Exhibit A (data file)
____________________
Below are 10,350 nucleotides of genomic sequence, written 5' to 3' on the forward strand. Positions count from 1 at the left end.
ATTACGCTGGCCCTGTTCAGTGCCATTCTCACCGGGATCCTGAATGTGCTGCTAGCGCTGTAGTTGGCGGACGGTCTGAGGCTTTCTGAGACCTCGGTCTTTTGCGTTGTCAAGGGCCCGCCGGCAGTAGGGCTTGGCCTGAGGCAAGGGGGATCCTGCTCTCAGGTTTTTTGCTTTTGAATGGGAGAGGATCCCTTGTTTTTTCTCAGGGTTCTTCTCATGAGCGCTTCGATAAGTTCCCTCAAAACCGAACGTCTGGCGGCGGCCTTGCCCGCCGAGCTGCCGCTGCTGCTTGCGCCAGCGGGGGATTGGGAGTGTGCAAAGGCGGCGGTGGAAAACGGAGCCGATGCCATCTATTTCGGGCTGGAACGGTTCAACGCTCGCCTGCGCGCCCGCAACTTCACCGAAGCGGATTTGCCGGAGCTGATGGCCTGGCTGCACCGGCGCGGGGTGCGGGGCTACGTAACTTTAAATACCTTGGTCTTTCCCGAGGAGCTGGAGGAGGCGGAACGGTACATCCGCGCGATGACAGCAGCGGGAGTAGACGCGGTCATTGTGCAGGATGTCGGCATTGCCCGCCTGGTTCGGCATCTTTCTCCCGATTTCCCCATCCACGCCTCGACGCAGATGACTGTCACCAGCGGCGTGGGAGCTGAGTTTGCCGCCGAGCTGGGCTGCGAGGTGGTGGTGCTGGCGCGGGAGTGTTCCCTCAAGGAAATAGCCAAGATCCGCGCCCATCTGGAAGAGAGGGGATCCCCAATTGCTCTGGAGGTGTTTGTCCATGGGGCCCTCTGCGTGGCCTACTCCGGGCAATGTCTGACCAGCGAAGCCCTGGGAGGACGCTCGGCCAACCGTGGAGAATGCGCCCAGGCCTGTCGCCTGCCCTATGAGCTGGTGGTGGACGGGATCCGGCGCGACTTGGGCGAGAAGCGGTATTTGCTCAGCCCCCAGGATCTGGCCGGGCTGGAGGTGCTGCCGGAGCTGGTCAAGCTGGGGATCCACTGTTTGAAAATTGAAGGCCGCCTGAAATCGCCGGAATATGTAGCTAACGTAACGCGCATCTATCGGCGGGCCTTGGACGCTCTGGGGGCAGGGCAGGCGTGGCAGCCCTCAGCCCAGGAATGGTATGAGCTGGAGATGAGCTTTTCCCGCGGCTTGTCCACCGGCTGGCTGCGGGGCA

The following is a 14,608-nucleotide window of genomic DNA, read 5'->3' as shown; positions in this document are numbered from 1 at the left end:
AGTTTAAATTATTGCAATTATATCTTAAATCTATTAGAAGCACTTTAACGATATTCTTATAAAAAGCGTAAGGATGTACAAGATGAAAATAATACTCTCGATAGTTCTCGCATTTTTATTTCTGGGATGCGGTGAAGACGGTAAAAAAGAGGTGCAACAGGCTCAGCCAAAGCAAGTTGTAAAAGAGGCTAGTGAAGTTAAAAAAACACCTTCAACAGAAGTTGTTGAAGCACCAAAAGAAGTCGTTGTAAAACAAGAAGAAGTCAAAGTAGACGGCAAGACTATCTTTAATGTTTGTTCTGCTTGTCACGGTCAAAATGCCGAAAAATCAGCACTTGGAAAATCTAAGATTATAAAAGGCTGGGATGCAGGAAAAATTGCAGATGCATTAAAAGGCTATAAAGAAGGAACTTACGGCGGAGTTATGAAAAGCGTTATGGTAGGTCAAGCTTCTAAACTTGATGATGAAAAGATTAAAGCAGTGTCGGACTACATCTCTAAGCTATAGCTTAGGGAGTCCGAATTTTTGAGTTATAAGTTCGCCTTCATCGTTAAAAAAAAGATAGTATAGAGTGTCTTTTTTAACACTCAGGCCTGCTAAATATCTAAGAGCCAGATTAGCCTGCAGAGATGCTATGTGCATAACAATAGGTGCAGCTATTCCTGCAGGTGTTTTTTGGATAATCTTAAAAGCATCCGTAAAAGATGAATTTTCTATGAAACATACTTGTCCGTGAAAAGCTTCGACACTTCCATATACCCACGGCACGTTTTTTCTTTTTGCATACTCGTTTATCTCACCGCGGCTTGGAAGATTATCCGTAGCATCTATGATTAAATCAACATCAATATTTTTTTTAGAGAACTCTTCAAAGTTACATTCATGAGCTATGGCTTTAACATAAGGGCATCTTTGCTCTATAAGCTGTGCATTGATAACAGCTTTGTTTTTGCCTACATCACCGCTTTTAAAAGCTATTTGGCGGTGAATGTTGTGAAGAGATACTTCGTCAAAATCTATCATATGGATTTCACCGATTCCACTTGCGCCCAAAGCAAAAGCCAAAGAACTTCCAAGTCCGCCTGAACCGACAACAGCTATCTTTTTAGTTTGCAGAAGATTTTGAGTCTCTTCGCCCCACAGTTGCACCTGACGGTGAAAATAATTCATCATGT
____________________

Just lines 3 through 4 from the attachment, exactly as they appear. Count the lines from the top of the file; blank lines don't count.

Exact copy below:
The following is a 14,608-nucleotide window of genomic DNA, read 5'->3' as shown; positions in this document are numbered from 1 at the left end:
AGTTTAAATTATTGCAATTATATCTTAAATCTATTAGAAGCACTTTAACGATATTCTTATAAAAAGCGTAAGGATGTACAAGATGAAAATAATACTCTCGATAGTTCTCGCATTTTTATTTCTGGGATGCGGTGAAGACGGTAAAAAAGAGGTGCAACAGGCTCAGCCAAAGCAAGTTGTAAAAGAGGCTAGTGAAGTTAAAAAAACACCTTCAACAGAAGTTGTTGAAGCACCAAAAGAAGTCGTTGTAAAACAAGAAGAAGTCAAAGTAGACGGCAAGACTATCTTTAATGTTTGTTCTGCTTGTCACGGTCAAAATGCCGAAAAATCAGCACTTGGAAAATCTAAGATTATAAAAGGCTGGGATGCAGGAAAAATTGCAGATGCATTAAAAGGCTATAAAGAAGGAACTTACGGCGGAGTTATGAAAAGCGTTATGGTAGGTCAAGCTTCTAAACTTGATGATGAAAAGATTAAAGCAGTGTCGGACTACATCTCTAAGCTATAGCTTAGGGAGTCCGAATTTTTGAGTTATAAGTTCGCCTTCATCGTTAAAAAAAAGATAGTATAGAGTGTCTTTTTTAACACTCAGGCCTGCTAAATATCTAAGAGCCAGATTAGCCTGCAGAGATGCTATGTGCATAACAATAGGTGCAGCTATTCCTGCAGGTGTTTTTTGGATAATCTTAAAAGCATCCGTAAAAGATGAATTTTCTATGAAACATACTTGTCCGTGAAAAGCTTCGACACTTCCATATACCCACGGCACGTTTTTTCTTTTTGCATACTCGTTTATCTCACCGCGGCTTGGAAGATTATCCGTAGCATCTATGATTAAATCAACATCAATATTTTTTTTAGAGAACTCTTCAAAGTTACATTCATGAGCTATGGCTTTAACATAAGGGCATCTTTGCTCTATAAGCTGTGCATTGATAACAGCTTTGTTTTTGCCTACATCACCGCTTTTAAAAGCTATTTGGCGGTGAATGTTGTGAAGAGATACTTCGTCAAAATCTATCATATGGATTTCACCGATTCCACTTGCGCCCAAAGCAAAAGCCAAAGAACTTCCAAGTCCGCCTGAACCGACAACAGCTATCTTTTTAGTTTGCAGAAGATTTTGAGTCTCTTCGCCCCACAGTTGCACCTGACGGTGAAAATAATTCATCATGT